Introducing An Unexpected Journey

The title of this post, shamelessly stolen from The Hobbit (film), is an apt starting point for this introductory post. While I am yet to reach the age of 50 at which Bilbo set off on the first of his grand adventures, I was a late entrant to this adventure – my adventures in Higher Education. So why am I reflecting on it now, after six years and as yet I have neither concluded by travels nor return to my starting point?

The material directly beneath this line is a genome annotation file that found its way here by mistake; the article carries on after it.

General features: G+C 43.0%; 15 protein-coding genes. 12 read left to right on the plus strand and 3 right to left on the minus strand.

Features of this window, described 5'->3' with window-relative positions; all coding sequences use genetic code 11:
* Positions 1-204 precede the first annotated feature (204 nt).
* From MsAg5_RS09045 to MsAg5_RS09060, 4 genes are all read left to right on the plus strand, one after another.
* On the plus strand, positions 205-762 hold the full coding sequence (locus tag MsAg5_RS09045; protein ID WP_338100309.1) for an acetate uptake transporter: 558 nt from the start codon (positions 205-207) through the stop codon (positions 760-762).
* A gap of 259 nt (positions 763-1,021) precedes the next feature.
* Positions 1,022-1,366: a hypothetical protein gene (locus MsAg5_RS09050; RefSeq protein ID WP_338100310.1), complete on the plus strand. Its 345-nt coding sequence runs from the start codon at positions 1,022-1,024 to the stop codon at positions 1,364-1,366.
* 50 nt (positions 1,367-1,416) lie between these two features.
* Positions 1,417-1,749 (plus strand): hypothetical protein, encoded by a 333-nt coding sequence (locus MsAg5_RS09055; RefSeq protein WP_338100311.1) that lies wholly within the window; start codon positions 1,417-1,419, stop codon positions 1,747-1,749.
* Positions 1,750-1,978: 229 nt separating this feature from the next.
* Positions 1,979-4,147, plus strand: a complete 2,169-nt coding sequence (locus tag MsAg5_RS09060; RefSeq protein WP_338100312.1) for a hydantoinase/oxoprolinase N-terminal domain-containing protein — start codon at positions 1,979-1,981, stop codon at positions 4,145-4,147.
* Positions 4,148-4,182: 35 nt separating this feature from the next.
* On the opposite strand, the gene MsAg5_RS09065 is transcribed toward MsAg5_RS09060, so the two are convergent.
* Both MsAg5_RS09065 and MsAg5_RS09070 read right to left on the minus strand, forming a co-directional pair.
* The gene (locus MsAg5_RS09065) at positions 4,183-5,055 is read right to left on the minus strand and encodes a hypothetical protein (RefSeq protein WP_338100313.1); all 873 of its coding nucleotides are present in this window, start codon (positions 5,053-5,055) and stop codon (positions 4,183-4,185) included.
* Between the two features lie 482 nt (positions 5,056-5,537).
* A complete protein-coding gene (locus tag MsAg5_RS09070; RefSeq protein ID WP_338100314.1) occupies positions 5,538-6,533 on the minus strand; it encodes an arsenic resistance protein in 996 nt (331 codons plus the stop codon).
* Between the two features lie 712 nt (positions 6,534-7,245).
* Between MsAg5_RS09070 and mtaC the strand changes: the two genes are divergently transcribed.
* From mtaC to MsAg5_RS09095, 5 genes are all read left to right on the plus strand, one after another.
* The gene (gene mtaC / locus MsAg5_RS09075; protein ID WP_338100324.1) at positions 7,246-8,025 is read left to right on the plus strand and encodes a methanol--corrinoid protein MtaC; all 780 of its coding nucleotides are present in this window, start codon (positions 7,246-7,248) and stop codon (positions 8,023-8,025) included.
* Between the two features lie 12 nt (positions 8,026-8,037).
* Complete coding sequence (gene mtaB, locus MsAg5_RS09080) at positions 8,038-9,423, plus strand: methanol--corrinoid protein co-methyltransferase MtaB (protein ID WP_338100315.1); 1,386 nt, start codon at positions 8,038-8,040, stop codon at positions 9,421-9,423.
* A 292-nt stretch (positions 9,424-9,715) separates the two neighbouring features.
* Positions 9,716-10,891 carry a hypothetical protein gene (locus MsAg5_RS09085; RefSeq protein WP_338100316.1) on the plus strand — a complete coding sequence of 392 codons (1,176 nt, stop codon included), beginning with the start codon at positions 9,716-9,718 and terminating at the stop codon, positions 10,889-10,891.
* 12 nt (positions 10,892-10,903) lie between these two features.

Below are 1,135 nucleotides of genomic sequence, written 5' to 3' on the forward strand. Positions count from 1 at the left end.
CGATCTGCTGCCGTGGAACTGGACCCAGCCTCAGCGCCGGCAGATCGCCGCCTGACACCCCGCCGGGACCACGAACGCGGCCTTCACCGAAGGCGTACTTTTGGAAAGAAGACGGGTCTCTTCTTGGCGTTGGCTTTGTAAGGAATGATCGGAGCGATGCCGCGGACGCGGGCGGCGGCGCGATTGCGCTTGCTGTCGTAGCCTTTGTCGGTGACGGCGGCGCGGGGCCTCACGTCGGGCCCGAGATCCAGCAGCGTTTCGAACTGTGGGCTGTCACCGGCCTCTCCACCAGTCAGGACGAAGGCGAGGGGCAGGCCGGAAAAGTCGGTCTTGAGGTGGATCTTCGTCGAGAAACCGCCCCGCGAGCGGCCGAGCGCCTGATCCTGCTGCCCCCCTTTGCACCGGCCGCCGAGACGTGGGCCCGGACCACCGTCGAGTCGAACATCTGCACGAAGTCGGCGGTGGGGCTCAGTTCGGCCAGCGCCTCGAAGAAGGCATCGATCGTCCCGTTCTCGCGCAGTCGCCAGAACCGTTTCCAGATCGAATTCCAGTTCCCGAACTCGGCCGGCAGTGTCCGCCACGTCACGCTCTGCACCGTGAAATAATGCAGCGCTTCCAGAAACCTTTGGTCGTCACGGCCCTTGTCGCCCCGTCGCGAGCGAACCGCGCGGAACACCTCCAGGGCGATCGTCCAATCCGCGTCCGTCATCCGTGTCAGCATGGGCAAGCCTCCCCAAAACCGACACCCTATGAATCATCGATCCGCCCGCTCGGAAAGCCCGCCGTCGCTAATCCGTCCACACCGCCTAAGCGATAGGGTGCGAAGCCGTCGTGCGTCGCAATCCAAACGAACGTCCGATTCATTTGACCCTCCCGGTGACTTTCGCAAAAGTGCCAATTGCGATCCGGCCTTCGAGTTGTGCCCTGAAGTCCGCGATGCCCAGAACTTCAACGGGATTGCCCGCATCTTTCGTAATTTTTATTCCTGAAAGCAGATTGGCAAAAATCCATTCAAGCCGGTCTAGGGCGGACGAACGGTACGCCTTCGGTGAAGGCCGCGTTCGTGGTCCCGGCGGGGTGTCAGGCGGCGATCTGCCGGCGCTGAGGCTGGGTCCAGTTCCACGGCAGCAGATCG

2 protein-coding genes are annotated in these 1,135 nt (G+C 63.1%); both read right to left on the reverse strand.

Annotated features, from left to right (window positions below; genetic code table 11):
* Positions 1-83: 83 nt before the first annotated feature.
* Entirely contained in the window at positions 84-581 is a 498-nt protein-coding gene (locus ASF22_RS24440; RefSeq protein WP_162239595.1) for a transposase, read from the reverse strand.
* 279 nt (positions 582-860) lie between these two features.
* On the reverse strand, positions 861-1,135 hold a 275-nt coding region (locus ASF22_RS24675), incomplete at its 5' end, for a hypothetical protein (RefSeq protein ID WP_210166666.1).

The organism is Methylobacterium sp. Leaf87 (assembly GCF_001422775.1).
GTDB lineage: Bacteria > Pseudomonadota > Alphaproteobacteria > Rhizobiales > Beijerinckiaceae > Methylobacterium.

In the last week multiple factors have coalesced which have really got me thinking about how I have ended up here, and reflections which I hope may be of interest (and possibly use) to those seeking to make a similar journey. Over the space of just a few days friends from my undergraduate course have variously been rejected for PhD funding, and set up an exciting new peer and mentoring network for female junior researchers in TRS (Theology and Religious Studies). Another friend, a long-time collaborator and fellow PhD researcher, has reached the conclusion that the academic path is not for them.  Meanwhile I am contemplating the post-PhD world and working out what I need to do in order to stand a good chance of progressing because, as we are regularly told There. Are. No. Jobs! This statement is not one meant to depress or disturb, but rather to acknowledge the problems facing us all – no matter what stage we are in the journey and oriented towards the aspirational job as a professional researcher and/or lecturer in higher education. The funneling effect between one level of study or research and the next is palpable, and one statistic suggests just one in six PhD holders will secure a Post-Doc and, if memory serves, those who continue into permanent faculty jobs is a similarly low rate. So if we’re solely ‘end-oriented’ to borrow from my recent supervision training, and that end is the permanent career, rather than, say, the Masters, the PhD, or research done in a PostDoc, we may risk losing far more than we gain. Instead I’d like to think about this whole experience as either a game or a journey – and work out how to try and enjoy the process.